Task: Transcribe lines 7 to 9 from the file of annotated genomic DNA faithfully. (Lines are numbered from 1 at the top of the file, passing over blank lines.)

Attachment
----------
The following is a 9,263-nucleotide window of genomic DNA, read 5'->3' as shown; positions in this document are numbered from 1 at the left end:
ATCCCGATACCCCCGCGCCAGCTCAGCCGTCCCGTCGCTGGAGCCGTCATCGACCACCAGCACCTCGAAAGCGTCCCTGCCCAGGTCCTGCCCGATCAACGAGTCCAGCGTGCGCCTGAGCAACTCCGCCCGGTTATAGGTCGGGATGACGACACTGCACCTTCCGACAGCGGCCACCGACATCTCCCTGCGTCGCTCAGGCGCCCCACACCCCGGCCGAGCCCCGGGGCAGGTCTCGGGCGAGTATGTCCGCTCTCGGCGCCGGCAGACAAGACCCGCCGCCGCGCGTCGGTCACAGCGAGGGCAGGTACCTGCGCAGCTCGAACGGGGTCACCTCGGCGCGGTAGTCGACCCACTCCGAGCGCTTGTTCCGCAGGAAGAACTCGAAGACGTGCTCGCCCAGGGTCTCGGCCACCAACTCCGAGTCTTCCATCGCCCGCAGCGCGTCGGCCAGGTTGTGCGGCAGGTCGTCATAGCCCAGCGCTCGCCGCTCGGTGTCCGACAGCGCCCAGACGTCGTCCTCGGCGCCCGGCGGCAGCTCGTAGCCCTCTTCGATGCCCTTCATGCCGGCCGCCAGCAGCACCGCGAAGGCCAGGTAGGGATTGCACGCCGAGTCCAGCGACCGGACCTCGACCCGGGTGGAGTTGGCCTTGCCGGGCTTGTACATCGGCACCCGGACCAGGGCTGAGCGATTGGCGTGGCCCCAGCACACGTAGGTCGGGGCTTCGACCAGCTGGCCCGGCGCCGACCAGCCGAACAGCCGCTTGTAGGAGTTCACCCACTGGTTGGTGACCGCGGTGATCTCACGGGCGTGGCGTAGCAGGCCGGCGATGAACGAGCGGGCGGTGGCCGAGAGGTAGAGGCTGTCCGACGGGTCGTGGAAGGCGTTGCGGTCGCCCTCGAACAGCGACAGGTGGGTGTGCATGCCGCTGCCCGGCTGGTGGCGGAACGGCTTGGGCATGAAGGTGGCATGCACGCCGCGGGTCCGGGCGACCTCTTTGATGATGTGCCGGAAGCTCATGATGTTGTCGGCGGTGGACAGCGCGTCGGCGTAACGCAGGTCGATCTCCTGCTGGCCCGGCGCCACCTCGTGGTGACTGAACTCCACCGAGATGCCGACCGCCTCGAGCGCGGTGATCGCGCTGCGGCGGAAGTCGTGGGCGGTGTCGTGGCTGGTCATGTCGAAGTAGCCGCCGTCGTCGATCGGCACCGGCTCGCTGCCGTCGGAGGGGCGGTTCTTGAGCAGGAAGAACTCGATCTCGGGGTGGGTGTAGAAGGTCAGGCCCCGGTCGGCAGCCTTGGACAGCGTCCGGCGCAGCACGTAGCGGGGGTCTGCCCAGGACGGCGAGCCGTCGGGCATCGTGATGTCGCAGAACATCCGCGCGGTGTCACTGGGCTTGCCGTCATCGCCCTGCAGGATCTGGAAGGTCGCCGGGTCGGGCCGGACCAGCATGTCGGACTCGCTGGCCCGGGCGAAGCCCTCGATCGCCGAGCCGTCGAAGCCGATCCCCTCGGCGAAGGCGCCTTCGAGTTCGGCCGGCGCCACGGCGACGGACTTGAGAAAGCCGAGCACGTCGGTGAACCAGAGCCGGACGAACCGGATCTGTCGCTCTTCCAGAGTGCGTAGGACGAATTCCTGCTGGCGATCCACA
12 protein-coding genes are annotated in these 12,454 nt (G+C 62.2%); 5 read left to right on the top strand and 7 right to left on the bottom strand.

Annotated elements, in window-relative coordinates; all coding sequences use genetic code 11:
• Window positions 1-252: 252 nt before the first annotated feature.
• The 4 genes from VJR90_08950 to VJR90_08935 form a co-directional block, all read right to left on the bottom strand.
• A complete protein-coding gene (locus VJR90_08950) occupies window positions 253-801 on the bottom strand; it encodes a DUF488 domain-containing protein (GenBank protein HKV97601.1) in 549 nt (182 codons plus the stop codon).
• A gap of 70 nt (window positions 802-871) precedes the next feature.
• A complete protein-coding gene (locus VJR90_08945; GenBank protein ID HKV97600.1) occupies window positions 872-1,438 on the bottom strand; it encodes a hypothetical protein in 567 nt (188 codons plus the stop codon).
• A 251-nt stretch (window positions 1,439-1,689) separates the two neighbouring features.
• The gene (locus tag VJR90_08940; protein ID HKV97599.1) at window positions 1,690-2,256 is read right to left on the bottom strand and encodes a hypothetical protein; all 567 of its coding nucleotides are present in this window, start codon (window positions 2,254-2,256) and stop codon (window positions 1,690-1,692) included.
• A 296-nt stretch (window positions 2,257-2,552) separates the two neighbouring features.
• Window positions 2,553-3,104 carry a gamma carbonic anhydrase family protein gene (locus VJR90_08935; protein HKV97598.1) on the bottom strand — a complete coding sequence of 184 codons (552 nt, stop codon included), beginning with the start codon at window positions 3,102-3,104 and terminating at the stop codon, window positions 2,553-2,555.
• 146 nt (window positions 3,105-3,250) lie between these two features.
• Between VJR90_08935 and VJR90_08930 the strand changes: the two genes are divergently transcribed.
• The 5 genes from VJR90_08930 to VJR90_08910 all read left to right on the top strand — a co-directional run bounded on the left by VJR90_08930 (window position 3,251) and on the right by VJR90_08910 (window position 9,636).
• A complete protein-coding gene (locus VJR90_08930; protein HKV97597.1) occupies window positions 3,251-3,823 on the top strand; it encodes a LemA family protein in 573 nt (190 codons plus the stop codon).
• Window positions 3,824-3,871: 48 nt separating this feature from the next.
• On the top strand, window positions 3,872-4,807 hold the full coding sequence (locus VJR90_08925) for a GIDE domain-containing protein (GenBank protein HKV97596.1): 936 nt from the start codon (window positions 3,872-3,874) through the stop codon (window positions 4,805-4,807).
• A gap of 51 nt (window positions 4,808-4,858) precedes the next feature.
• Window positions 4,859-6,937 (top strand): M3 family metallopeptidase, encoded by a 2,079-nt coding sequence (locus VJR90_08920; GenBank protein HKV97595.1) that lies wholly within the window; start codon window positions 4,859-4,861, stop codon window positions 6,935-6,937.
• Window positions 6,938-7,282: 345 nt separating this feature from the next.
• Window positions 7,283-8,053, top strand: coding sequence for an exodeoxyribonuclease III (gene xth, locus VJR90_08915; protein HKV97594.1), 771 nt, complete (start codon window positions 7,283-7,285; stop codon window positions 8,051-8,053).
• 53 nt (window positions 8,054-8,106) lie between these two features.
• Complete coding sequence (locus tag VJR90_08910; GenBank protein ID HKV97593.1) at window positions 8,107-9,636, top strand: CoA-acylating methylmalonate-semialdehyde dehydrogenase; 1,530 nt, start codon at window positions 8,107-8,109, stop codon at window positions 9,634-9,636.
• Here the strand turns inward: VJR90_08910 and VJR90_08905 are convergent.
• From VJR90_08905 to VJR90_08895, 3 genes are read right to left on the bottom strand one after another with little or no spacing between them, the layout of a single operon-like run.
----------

• A complete protein-coding gene (locus VJR90_08950) occupies window positions 253-801 on the bottom strand; it encodes a DUF488 domain-containing protein (GenBank protein HKV97601.1) in 549 nt (182 codons plus the stop codon).
• A gap of 70 nt (window positions 802-871) precedes the next feature.
• A complete protein-coding gene (locus VJR90_08945; GenBank protein ID HKV97600.1) occupies window positions 872-1,438 on the bottom strand; it encodes a hypothetical protein in 567 nt (188 codons plus the stop codon).